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Succession of management refers to the transition of leadership and management of the family business to the next leader/manager. In the context of family business, this phrase usually refers to transfering leadership and management to the next generation.

The transfer of power
“Chief executives preparing to transfer power do not, single-handedly, have to make succession happen…they have to be the architects of the transition and then know when to get out of the way, letting the engineers, contractors, and trades people (advisors, staff, and next-generation members) take over. (Poza, 109)

“In other cases, some of which I have personally observed in my work as a family-business advisor, significant ownership stakes have been passed on to the next generation but without passing on any real voting power or control”. (Poza, 110)

Six Most Common CEO Exit Styles
· The Monarch: “The monarch rightfully operates on the assumption that they will die with their crowns on.” (Poza, 112) Many business owners have similar mindsets in their exit strategy with their companies. After “retirement” some are still involved with the day-to-day business of the company, and may even second-guess decisions made by new management. It is near impossible for a monarch type of manager to find a replacement that they feel will do an adequate job, because they feel that they are the only person that can do the job. In regards to succession and estate planning, it is not planned or spoken of, out of denial of change in responsibility. Close family to the monarch, such as daughters, sons, and spouses, need to be prepared for conflict.

· The General: “…these chief executives leave office reluctantly and plot a return. Generals wait patiently. Hoping that younger officer or popularly elected leaders will demonstrate his or her sheer inadequacy.” (Poza, 113). In today’s world, the retired business executives live in Florida, California, and Arizona climates during parts of the year where they can enjoy their retirement, however have their cell phones glued to their sides for the “just in case” situations arise where the general would be asked to return. If there is ever a need for a family member to take over leadership responsibilities, it is made known it is only for a short time frame, for the general will return to his “post”.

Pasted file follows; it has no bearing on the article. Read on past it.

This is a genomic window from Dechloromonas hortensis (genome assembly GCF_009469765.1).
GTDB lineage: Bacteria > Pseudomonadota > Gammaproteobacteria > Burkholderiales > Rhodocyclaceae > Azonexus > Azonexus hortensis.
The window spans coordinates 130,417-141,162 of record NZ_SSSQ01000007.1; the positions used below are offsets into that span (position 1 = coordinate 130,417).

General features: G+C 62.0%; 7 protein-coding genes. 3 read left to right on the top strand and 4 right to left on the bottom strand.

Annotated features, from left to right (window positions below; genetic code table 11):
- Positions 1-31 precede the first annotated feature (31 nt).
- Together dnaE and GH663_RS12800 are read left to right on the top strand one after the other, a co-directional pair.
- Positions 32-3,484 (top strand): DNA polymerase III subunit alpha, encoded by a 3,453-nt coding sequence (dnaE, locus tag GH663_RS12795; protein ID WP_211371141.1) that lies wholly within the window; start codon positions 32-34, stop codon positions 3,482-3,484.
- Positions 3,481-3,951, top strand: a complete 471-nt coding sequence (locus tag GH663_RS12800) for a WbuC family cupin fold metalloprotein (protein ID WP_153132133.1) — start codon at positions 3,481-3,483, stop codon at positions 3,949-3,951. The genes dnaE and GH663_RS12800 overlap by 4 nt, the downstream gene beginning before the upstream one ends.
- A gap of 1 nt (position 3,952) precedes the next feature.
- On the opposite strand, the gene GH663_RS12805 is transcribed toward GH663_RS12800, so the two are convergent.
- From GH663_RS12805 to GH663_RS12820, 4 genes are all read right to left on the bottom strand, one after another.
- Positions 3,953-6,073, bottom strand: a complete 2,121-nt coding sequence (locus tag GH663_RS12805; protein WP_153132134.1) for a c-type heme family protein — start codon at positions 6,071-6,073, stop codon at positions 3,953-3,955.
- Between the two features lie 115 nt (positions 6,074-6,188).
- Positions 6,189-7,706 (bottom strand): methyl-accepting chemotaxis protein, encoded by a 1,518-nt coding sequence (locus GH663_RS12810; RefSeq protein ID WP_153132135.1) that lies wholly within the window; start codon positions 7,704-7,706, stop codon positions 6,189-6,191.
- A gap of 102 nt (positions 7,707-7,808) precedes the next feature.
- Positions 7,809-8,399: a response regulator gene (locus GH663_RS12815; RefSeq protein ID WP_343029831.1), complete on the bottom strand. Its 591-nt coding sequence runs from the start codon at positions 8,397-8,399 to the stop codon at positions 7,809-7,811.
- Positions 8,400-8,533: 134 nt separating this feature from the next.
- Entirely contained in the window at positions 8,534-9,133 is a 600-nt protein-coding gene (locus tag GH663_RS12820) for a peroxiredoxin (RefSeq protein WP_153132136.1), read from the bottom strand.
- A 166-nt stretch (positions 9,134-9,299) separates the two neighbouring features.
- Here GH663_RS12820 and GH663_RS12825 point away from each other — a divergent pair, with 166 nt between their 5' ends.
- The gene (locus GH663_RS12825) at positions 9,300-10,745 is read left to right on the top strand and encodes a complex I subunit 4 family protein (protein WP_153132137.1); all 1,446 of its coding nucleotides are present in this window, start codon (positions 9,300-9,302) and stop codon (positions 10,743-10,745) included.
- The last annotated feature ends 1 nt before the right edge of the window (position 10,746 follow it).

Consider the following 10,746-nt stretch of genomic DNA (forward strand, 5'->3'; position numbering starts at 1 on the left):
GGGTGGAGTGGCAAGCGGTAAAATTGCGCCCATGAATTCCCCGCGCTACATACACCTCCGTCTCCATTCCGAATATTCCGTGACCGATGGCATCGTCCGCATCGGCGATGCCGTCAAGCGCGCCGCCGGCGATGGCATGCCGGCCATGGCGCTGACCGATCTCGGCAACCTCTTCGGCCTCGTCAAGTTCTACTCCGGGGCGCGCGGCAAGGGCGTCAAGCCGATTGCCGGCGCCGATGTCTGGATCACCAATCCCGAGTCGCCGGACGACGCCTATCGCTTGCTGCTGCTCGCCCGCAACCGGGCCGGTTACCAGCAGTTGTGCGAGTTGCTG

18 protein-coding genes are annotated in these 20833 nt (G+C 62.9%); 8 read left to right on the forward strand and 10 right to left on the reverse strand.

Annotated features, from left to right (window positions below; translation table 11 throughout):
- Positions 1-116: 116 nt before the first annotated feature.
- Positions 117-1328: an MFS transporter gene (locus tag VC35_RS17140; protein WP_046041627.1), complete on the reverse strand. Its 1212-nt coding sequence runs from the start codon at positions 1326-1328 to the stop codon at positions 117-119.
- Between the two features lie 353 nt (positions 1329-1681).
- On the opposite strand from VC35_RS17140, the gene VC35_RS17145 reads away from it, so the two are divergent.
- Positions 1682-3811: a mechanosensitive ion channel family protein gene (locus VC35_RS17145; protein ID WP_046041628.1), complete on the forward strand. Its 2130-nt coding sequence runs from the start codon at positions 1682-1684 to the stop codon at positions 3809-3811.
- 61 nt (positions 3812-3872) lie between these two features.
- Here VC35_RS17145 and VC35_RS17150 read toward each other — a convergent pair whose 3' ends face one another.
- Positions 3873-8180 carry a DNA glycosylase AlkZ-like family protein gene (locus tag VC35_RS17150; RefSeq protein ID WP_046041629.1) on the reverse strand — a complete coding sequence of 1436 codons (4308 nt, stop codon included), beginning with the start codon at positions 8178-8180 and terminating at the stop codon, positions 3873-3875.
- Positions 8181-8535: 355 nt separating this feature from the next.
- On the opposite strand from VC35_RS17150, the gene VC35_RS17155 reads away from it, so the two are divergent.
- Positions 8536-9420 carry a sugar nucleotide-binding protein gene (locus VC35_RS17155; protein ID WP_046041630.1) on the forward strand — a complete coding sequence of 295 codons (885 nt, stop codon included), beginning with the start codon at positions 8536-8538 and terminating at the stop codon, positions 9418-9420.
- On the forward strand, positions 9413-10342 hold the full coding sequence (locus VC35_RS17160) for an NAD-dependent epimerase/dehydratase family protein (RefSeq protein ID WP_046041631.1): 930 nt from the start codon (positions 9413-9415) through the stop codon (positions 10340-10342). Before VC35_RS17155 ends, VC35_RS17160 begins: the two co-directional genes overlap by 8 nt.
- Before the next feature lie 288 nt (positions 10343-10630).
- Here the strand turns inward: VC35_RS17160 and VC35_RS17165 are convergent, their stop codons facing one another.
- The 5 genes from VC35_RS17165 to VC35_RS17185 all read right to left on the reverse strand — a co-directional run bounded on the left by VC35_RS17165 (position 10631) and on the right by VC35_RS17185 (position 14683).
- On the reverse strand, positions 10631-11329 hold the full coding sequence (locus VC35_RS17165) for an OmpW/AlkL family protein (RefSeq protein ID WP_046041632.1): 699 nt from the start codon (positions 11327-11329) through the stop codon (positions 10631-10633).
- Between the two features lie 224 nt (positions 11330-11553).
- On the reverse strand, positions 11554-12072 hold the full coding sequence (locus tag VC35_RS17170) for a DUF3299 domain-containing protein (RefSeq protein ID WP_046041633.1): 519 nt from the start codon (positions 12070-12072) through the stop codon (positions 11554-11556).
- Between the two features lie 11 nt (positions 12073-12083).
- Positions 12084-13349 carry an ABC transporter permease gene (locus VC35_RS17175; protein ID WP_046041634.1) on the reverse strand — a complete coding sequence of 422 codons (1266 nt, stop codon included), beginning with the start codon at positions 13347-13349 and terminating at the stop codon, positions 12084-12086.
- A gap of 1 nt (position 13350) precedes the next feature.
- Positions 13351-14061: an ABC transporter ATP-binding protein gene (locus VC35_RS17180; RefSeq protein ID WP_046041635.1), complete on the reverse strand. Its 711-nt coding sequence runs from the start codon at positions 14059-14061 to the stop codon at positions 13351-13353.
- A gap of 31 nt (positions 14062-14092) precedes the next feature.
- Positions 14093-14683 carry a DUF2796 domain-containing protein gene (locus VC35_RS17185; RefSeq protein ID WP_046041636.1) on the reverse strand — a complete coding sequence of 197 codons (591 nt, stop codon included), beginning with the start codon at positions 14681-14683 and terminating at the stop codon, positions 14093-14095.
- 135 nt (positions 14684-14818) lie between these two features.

· The Ambassador: “Most family business owners take on the role of either monarch or a general when they exit their business” (Poza, 114). The ambassador type of leader would delegate operational responsibilities to the new leadership, however hold on to their diplomatic representation duties on behalf of the company. This leave room for the executive to still be involved with the company in more of an advisory capacity, rather than the decision-making capacity. Normally this type of leader is slow to exit the company, making sure that the new leader can run the operations of the company.

· The Governor: “…fewer than 5 percent of all family business owners exit after having set a deadline for the transfer of power.” (Poza, 115). Governors will publicize a date of transition for the leadership and then commit their time to training the new executive in the remaining time frame. The public aspect of the transition helps and reluctant feelings of leaving pass, as key management, employees, suppliers, and customers are aware of the transition.

· The Inventor: “The inventor designation is really a metaphor for an existing CEO who takes on a satisfying key position in another enterprise.” (Poza, 115). The inventor is someone who is very creative. They tend to like a challenge, make improvements in a company, and then move onto their next challenge.

· The Transition Czar: “…very few CEOs choose to exit by becoming the lead agent in the multiyear transition known as succession.” (Poza, 116). Transitional Czars’ value added is through their family contribution efforts of passing along leadership. Often transitional czars are able to carry out their succession planning with the help from a spouse. A large emphasis is placed upon family-business governance.


References:

Poza, Ernesto J. Family Business 3E. Canada: n.p., 2010. Print.

Further reading and external links



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